One of the interesting facts about the past 10 years is that we have seen multiple market cycles during which the dividends have gone up and dividends have gone down. Book values have gone up and book values have gone down. For example over the past decade the Federal Reserve Bank tightened credit and raised interest rates over 400 basis points between 2004 and 2007.

The U.S. housing market collapsed and the global financial system nearly failed. The mortgage REIT strategies with the liquid balance sheets and disciplined risk management have proven to be the winners. When we run this chart over a longer horizon, the numbers are even more compelling as compounding dividends offset a variety of negative market disruptions.

We believe that maintaining a liquid balance sheet having a portfolio that can perform in multiple market environments and disciplined risk management are powerful strategies for generating attractive long-term returns. As we have always said you can continue to trust that we will manage our capital for the long-term and we will remain very disciplined as we navigate the current complex global environment.

Operator, we’re now ready to answer questions.

Question-and-Answer Session

Operator

Thank you. We will now begin the question-and-answer session. (Operator Instructions). Our first question will come from Douglas Harter of Credit Suisse. Please go ahead.

Douglas Harter - Credit Suisse

Thanks. Byron or Smriti, can you talk about how much capital you feel like you need to reinvest each quarter from pay downs and whether that’s changed in recent quarters?

Smriti Popenoe

Hi Doug, this is Smriti. So, basically, let me explain to you what our strategy has been for reinvesting. When we saw yields at the levels that they were at in the first quarter and spreads at the levels they were at in the first quarter, we felt like it was okay to reinvest a 100% of our run off in that quarter. We thought that risk return opportunities were good and it made sense for us to do that.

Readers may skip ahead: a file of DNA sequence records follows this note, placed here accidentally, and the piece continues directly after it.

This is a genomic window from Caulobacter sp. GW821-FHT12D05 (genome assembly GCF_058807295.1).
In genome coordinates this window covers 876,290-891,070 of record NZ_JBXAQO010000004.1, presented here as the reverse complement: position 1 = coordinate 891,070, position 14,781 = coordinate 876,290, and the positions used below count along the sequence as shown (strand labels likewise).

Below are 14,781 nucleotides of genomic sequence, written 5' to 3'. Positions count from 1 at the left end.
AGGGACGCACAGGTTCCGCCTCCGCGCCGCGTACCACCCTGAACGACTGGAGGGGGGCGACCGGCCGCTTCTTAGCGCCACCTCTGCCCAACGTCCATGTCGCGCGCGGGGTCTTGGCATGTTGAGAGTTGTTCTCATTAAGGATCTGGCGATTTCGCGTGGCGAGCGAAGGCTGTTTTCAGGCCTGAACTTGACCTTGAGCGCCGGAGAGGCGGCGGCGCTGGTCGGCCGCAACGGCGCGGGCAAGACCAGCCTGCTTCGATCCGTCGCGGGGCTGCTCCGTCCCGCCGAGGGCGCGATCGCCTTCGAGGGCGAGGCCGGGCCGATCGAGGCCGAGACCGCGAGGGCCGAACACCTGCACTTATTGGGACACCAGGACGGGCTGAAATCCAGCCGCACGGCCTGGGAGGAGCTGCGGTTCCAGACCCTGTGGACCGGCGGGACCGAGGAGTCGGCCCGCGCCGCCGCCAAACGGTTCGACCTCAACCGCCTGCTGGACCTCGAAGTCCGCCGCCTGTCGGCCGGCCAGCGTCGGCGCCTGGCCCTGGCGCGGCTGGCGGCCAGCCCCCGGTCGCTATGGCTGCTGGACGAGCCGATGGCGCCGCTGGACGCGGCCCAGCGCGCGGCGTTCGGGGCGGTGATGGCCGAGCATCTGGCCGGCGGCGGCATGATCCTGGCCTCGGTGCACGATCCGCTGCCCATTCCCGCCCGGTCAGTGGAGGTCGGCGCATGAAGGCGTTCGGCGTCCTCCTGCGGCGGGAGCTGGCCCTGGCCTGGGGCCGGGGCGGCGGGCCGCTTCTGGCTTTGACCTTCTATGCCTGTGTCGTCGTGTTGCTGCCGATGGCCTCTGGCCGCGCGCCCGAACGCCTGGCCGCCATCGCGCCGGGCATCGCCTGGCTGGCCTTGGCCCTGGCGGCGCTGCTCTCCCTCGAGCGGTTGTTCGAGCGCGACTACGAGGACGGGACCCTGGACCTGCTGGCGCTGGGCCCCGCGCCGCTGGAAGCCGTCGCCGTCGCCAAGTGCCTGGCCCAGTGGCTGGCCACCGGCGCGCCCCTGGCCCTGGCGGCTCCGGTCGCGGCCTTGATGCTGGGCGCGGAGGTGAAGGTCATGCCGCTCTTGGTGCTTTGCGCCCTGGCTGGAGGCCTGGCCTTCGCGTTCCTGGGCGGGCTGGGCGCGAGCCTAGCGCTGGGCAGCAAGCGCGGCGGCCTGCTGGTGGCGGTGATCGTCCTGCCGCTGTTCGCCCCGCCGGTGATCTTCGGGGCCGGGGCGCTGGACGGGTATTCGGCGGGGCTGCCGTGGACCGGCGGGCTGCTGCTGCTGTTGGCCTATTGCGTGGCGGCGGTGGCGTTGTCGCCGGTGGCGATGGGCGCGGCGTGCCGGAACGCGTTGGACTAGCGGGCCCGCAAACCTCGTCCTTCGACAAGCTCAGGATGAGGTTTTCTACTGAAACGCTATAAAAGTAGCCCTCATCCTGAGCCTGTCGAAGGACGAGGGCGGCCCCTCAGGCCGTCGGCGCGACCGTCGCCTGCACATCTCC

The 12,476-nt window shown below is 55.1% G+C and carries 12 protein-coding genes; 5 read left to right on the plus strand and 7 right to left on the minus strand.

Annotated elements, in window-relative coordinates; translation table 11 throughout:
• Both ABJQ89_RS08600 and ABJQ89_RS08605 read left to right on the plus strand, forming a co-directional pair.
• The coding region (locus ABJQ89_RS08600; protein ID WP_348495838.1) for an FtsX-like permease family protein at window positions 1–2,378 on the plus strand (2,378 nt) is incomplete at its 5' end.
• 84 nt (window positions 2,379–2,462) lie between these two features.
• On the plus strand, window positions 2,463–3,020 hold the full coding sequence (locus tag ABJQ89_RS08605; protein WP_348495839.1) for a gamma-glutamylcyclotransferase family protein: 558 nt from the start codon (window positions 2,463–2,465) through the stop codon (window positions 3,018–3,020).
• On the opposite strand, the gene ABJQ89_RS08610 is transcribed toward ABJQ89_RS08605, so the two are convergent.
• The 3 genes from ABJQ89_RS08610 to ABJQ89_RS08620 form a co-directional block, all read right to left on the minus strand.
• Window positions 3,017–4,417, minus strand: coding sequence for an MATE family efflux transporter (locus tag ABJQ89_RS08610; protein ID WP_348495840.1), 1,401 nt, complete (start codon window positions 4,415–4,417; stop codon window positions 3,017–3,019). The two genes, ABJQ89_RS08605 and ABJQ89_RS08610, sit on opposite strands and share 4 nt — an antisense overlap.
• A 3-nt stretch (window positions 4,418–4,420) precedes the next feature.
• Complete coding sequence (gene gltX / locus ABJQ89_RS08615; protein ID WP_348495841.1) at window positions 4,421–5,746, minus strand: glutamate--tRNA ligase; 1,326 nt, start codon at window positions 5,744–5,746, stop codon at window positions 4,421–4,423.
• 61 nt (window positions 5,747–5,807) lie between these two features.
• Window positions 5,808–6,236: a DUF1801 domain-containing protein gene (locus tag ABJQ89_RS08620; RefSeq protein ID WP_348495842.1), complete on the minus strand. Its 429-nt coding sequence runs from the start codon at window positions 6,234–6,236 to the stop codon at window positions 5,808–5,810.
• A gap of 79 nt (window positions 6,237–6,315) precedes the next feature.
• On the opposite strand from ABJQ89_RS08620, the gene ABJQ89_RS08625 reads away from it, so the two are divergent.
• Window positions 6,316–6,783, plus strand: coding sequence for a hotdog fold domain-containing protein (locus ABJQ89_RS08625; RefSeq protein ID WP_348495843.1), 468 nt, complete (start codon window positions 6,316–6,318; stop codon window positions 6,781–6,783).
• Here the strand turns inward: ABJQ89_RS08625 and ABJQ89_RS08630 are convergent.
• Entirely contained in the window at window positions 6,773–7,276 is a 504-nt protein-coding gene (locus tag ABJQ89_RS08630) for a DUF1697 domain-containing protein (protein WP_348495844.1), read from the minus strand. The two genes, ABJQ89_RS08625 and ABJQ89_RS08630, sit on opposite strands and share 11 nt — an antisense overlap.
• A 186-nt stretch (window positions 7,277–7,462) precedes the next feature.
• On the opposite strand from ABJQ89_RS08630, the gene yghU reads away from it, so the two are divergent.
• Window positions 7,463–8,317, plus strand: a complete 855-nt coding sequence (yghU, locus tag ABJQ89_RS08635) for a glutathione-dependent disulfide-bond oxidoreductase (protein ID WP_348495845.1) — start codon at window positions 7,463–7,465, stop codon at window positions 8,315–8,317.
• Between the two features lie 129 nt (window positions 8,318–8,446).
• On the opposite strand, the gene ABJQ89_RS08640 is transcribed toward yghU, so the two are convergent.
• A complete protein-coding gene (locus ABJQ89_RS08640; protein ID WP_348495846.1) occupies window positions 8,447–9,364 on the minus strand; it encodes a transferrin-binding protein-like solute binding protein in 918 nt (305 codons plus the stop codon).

In the second quarter, we’ve actually taken that number down to about 75% I would say, because we felt like that risk return really wasn’t compelling enough to put all the capital back in. And I think we’re looking at the environment right now and it really depends on what spreads do here. So, we don’t feel compelled at this point to have to put a 100% of our capital back in, if that’s…

Byron Boston

Yes. And Doug, with our increasing equity allocation to the CMBS sector, that has reduced a need. So the overall amount of dollars that are coming back just have not been an excessive amount. One of the big stories in the marketplace over the last month or so has been a slight increase in prepayment speeds more than some people anticipated. That was not an issue here Dynex. And so as long as we’ve got the CMBS product, again it’s been a great anchor for this portfolio having a focus on commercials.

Douglas Harter - Credit Suisse

And I guess just to follow-up on your comments there, Smriti. With the backup and spreads we’ve seen so far quarter to-date, is that enough for you to want to put some of that excess capital you hold back to look at or would you look for more volatility or more widening before you got more constructive?

Smriti Popenoe

Yes. We’re still very close to the absolute tight, Dough. And I think the real key here for the first time you've actually seen some meaningful next supply coming to the market in the month of June and the month of July. It's been a net positive of 5 billion to 7 billion. The Fed's probably going to announce another reduction in their purchase program today. We think there is room for some of this for mortgages to widen some more. So not yet there in terms of where we think there is meaningful risk award to put capital to look at.